The No Rule Book philosophy on (very) public display
Picture this – It is 1968 and 80,000 people have packed into the Mexico Olympic track and field stadium to watch the high jump final. Little do they know they will also witness the complete revolution of a global sport.
Subsequently, American Dick Fosbury wins his gold medal for the high jump, and sets a new Olympic record in the process. But even bigger than all this was the disruptive changing of the entire global philosophy of the sport. A global display of the exact essence of the No Rule Book philosophy of questioning the norm.
Wind back 4 years and nobody had heard of Duck Fosbury. He was just an Oregon student of no particular athletic ability. He tried to make it into the university football and basketball teams, but failed. He also tried track and field, choosing to concentrate on the high jump, but with very little success. It was then that he started to question and experiment.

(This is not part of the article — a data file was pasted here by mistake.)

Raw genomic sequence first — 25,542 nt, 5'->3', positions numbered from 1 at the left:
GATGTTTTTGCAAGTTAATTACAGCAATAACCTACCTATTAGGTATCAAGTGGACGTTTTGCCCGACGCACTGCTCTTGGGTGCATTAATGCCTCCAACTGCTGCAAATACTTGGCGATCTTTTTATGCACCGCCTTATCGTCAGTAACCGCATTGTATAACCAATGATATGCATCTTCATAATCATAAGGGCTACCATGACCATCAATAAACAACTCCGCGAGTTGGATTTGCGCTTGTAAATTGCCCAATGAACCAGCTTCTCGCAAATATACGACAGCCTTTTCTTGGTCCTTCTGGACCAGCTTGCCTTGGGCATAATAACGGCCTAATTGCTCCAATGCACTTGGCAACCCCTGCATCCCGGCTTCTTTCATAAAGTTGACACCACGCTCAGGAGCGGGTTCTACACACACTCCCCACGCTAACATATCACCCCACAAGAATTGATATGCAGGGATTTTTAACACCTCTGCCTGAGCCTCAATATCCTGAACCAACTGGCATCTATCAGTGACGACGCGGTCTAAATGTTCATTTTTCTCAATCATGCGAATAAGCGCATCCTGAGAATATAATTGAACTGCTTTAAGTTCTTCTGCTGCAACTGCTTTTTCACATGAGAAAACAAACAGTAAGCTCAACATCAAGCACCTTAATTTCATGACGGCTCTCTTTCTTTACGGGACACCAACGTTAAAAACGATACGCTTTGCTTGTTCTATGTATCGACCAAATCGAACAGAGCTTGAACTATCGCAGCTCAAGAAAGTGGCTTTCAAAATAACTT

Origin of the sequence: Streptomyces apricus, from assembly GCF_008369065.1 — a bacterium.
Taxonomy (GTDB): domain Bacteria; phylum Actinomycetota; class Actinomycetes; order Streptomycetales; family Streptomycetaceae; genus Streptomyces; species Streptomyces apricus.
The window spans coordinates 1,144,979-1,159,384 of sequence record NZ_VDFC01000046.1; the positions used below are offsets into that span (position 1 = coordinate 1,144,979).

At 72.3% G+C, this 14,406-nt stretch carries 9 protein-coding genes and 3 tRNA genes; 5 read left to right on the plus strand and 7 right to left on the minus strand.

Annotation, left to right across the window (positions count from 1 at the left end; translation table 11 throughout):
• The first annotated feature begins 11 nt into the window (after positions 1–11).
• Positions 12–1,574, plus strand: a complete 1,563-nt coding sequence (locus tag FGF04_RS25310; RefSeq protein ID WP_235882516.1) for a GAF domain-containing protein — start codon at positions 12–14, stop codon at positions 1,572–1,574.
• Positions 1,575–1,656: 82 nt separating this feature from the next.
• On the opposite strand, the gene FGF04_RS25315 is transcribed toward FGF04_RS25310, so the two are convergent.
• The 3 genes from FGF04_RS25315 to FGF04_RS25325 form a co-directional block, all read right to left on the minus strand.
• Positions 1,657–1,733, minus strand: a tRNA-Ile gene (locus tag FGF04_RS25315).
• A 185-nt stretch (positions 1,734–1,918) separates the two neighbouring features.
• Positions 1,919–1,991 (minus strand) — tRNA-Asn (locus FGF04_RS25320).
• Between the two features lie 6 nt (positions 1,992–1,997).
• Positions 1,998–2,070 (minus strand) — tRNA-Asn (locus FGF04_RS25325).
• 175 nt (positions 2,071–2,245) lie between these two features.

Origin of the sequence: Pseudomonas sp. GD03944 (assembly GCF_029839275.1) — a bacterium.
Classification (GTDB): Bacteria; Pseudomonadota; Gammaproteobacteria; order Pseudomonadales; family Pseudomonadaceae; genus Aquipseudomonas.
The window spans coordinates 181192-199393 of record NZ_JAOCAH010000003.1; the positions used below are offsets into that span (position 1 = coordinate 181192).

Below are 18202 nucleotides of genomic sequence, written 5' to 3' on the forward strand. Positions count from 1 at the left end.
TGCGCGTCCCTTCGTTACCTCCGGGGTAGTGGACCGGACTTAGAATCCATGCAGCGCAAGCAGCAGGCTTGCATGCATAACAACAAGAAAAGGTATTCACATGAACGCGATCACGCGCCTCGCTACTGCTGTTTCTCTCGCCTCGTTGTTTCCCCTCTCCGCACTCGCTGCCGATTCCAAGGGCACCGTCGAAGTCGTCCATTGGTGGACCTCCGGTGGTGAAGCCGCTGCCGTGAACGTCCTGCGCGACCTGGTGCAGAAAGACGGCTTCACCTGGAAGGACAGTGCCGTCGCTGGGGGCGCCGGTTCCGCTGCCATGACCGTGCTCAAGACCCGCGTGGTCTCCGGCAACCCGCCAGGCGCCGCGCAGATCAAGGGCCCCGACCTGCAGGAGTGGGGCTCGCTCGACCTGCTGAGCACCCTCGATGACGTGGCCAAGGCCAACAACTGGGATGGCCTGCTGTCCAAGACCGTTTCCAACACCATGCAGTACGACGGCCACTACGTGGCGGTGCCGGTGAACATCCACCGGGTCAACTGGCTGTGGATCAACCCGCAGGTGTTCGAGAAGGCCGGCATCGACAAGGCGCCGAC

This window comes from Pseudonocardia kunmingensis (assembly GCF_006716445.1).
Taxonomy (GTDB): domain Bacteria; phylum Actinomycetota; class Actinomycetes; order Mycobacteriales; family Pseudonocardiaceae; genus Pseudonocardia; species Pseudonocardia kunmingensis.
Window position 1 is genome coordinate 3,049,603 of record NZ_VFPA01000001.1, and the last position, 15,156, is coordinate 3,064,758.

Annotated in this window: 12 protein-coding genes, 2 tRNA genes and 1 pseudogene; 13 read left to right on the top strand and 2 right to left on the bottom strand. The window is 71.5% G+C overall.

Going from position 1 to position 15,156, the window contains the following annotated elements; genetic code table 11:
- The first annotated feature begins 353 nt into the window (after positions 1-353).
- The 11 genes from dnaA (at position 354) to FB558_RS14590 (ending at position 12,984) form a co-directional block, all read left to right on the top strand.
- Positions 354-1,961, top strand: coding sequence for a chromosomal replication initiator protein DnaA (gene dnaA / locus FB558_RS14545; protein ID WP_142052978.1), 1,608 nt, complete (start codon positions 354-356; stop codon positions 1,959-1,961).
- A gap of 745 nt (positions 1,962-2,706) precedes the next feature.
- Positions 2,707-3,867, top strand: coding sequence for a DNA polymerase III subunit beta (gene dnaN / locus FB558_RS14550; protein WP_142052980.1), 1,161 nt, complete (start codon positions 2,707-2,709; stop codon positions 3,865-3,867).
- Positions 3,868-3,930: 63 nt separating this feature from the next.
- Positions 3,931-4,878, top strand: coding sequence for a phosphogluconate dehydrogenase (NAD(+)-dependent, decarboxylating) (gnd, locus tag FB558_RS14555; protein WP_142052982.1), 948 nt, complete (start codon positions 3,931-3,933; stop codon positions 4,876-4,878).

The technique used for the High Jump was largely performed by running straight up to the bar and using a scissor-style kick to hurl oneself over, landing on a padded pit. A young Fosbury started questioning this method and experimented with other ways of clearing the bar more effectively. After years of numerous trials and tribulations he perfected a radical curved run technique combined with turning his body, arching his back and going over the bar backwards.
He was laughed at, ridiculed, and even advised by athletic officials not to waste his time on something that was not a winning strategy. But Fosbury persevered and it was only after winning the NCAA championships, and qualifying for the Olympic Games, that he started to be taken seriously. Now his Fosbury Flop style of high jumping is used by 98% of all high jumpers in the world.
It was only by questioning the norms of the time (The ‘Rules’), and ignoring the ridicule that comes with radical thinking, that we can make these great leaps forward. Dick Fosbury took a leaf out of the No Rule Book playbook by challenging traditional ways-of-doing, which ultimately cemented his place in the history books.